August 30

Training Staff Amidst a Pandemic: Video Training Module

With the pandemic came a major shift towards remote work for a majority of the workforce, and with remote work came some serious logistical challenges. One of the most pressing challenges faced by companies is this: how do you successfully train your new recruits when they can’t be trained in person, and how do you train your current employees on new processes? As a result, companies are beginning to invest in creating video training modules. 

Through video modules, remote workers can be trained in a timely, safe, and cost-effective manner. Making a video training module that will hold your employees’ attention and make sure they retain as much information as possible, however, is a whole other story.

What is a Video Training Module?

You can think of a video training module as a single building block within an entire training program. When you string multiple video training modules together, you have a complete training program. 

The idea is simple but powerful. 75% of employees are more likely to watch a video than read a document, and an employee is more likely to retain information presented through video. Videos can also be saved in an accessible video library for your employees; any time they have a question or need help, they can check the video library first. Not only will this empower your employees to help themselves, but they’ll be able to cut down on the amount of time they spend trying to get answers from someone within the company.

How Do I Make a Successful Video Training Module?

1. Choose an Overarching Topic

Your first step in creating a video training module is to think about how it fits into the overall training program. What is this training program trying to teach? What is the most effective way to break the topic down? 

2. Consider your Audience

Understanding who you’re creating the module for is critical. Are you developing the module for an engineer? A manager? A higher-level executive? Not only will they need to know different types of information, but they’ll need the video presented to them in a manner tailored to their needs.

3. Define Clear Goals for your Audience

After you’ve identified your audience, draft out clear, identifiable goals that you want your viewer to achieve once they’ve completed  the video modules. Decide on what you want the employee to learn through  watching the video modules, and think about how much time they have to learn these concepts. By defining their goals, you’ll further focus the scope of your videos.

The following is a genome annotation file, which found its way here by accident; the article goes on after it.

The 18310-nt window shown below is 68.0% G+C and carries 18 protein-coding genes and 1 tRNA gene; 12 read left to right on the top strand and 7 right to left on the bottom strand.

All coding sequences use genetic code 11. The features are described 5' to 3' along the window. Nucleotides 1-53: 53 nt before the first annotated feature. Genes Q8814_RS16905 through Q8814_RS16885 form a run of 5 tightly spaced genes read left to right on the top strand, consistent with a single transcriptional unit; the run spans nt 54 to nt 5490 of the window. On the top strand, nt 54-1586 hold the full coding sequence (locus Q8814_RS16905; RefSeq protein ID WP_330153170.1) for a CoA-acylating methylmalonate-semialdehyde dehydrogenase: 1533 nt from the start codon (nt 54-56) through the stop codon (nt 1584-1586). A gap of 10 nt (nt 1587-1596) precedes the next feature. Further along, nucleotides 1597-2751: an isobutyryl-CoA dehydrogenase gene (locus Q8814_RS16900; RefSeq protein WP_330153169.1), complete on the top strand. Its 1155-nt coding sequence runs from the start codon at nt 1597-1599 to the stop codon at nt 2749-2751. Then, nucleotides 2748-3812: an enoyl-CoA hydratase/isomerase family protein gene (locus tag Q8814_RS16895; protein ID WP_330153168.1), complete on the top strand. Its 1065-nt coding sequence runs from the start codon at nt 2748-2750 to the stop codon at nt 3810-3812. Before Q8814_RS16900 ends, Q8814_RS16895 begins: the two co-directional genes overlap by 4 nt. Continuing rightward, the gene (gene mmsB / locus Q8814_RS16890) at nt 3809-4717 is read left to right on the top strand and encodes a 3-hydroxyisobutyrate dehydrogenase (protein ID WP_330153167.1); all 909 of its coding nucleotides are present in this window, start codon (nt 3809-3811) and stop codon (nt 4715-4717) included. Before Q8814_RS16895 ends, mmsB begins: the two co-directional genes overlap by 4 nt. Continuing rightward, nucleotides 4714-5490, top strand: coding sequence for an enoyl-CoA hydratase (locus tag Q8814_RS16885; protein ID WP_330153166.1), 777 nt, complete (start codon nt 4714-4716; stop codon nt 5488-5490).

4. Choose the Appropriate Video Type

Instructional videos come in several types, and how they’re used depends on what you’re looking to achieve. 

A micro video is a short video that focuses on just one topic and is usually less than a minute long. They’re useful for teaching simple concepts. For example, say a company wants to teach their employees how to restart their computer; a micro video would show someone pressing and holding the power button for five seconds, and nothing else. There are no unnecessary explanations involved.

Explainer videos are also short but are  meant to explain a concept in an entertaining way. With explainer videos, employees can better understand the reasons behind certain practices within the company or used to teach an employee the value of the product that the company is  selling. You can think of micro videos as a way to quickly explain how certain things are done within a company, while explainer videos are a way to quickly explain why certain things are done within a company. 

A tutorial video can be thought of as a “how-to” video. These videos can be used to teach new, complex concepts that cannot be covered in a simple micro video or explainer video. Tutorial videos are much more involved and require a high degree of planning and good production to be useful. This is because you want to make sure that you cover all of the information that your employees may need while keeping them engaged with the content that you’re presenting.  

Depending on what you’re looking to achieve, you’ll want to use micro videos, explainer videos, tutorial videos, or more likely, a mix of all three. 

5. Get Ready to Film!

Once you’ve completed the initial planning stages, you’re ready to film! Relax, have fun, and don’t worry too much about making the video absolutely perfect. If you’ve already gone through the process of planning out your videos beforehand, chances are that your training videos will come out looking great!

How is your company handling training during the pandemic? Are they using videos? If they are, let us know about the best training videos you’ve seen; we want to know what works for you!

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